Beware of scams you should never have to pay to join an agency and I have never been offered £100.00 to spend on a product of my choice.

Here are links to a couple of companies that are reliable and good for beginners.  They are also happy to employ retired people.

Market Force

Redwigwam

A grand day out. Gromit unleashed 2 in Bristol

The Horn Bridge at Night

A Grand day out in Bristol

Gromit from the Gromit trail as one of the paw patrol characters.
This Gromit was designed by the Paw Patrol team and is at Chew Valley lake.

 

Wallace dressed as a space man sitting with a cup of tea
Wallace raising money outside Bristol children’s hospital.  Payment can be made here using a contactless card.

There is a brand new Wallace and Gromit sculpture  trail, Gromit unleashed 2 running in Bristol from 2 July to 2nd September with over sixty sculptures dotted around the city and surrounding areas  to raise money for the Wallace and Gromit Grand appeal for Bristol Children’s hospital and the St. Michael’s hospital special care baby unit.  Bristol children’s hospital treats more than 100,000 patients every year and cares for patients from Bristol and the South West of England.

Many of the figures have been painted by well known artists and represent famous Bristol characters like W.G. Grace, the cricketer in my photo.  The Lego design team have created a model using over 30,000 bricks and the Paw patrol team have also painted a Gromit.  Aardman animation which produced Morph, Creature Comforts, Shaun the sheep and Chicken run as well as the Wallace and Gromit films is based in Bristol and Nick Park , a founder of Aardman studios is a patron of this appeal.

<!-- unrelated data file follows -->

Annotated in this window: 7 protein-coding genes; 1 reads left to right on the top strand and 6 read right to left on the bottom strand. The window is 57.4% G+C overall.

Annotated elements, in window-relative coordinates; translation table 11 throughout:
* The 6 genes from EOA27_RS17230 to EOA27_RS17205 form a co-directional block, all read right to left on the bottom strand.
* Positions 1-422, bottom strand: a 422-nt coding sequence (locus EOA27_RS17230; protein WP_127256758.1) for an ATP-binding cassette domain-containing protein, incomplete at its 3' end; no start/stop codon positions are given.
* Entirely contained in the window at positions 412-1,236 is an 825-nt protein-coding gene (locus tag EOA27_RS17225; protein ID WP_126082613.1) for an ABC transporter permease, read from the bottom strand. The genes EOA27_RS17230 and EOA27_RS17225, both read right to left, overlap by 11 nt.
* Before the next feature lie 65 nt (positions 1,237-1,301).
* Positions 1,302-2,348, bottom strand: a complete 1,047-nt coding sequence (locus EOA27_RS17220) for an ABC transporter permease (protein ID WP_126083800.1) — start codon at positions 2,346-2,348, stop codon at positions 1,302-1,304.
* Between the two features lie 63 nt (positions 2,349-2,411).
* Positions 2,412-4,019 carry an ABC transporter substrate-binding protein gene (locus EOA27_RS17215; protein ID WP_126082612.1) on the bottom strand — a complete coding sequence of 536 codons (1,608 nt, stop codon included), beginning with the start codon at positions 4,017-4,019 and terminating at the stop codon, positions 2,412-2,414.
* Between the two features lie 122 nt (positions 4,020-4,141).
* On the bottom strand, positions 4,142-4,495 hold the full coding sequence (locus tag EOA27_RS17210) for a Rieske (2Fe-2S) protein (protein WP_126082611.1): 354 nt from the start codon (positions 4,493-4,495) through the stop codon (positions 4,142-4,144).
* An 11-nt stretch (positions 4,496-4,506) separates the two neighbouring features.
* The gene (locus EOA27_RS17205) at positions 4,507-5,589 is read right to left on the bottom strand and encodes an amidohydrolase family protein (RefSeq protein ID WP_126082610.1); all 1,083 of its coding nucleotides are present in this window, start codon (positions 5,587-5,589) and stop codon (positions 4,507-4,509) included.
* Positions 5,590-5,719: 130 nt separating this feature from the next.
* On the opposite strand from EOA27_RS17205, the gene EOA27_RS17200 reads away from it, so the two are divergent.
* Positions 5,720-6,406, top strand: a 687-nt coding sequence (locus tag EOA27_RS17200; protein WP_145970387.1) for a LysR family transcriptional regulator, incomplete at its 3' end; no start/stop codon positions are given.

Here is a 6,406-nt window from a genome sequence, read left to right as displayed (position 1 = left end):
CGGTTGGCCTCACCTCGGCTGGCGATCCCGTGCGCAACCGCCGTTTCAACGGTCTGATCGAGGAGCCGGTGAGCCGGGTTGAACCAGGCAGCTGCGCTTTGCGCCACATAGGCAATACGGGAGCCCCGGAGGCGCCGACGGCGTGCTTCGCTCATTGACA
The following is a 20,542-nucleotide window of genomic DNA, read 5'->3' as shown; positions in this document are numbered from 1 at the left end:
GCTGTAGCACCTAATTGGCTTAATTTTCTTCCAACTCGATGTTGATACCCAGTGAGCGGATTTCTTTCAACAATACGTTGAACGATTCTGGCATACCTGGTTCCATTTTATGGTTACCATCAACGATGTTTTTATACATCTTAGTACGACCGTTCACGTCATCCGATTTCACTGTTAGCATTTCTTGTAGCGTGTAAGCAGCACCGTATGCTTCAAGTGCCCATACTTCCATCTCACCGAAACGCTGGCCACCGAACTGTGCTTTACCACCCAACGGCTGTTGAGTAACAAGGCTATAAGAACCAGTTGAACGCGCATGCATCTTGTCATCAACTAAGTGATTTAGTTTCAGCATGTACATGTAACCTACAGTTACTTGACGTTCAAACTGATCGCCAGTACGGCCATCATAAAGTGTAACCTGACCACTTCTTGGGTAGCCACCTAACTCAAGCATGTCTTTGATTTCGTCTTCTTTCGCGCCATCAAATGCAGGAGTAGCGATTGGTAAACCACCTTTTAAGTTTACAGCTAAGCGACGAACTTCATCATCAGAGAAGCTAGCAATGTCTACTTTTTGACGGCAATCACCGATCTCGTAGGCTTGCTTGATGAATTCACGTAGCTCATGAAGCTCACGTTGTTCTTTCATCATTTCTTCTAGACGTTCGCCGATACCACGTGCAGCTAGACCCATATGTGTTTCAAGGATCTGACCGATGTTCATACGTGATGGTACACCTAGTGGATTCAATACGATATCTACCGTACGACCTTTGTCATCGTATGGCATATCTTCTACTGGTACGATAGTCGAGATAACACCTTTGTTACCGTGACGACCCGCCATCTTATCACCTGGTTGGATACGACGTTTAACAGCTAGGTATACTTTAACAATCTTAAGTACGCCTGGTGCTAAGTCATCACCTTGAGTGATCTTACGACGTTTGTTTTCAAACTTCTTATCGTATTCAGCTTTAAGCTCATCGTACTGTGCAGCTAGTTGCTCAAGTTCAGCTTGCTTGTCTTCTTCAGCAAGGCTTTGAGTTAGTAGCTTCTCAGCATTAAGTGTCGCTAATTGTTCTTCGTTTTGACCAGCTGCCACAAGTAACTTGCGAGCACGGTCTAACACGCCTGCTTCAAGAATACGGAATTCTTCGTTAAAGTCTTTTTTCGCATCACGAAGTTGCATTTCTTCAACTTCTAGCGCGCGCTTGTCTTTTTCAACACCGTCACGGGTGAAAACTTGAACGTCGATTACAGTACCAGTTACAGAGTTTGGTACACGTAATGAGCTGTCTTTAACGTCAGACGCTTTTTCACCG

New for 2018

For 2018 Wallace and Gromit are joined by their arch enemy Feathers McGraw and are positioned in iconic locations around Bristol and surrounding areas. The detect-o-gromit app is available to purchase from app stores for both iPhone and android for £1.99.   It has both short and longer trail routes and includes a pedometer which rewards you for 10,000 steps and has more details about the work done by the children’s hospital. A trail map is also available from the Bristol tourist office and Bristol museums. More information can  be found on the Gromit Unleashed facebook page.

The first Gromit unleashed trail and the Shaun the sheep trail raised £6 million for Bristol children’s hospital and this time they are hoping to do even better. Sculptures are  auctioned off at the end of the season and many end up at well known locations.

If you live near Bristol I think it would make a grand day out for you and your  family.  It will also help you all to get fitter while having fun and discovering new parts of the city.

A sculpture of Wallace dressed as W.G Grace
A figure from the Gromit trail, Wallace dressed as the Cricketer W.G. Grace by Downend Cricket club where he started his career.

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First bus have a day family ticket for £8.00 if purchased through their app which allows a family of five to travel throughout the Bristol Inner zone and includes a 10p donation to the charity.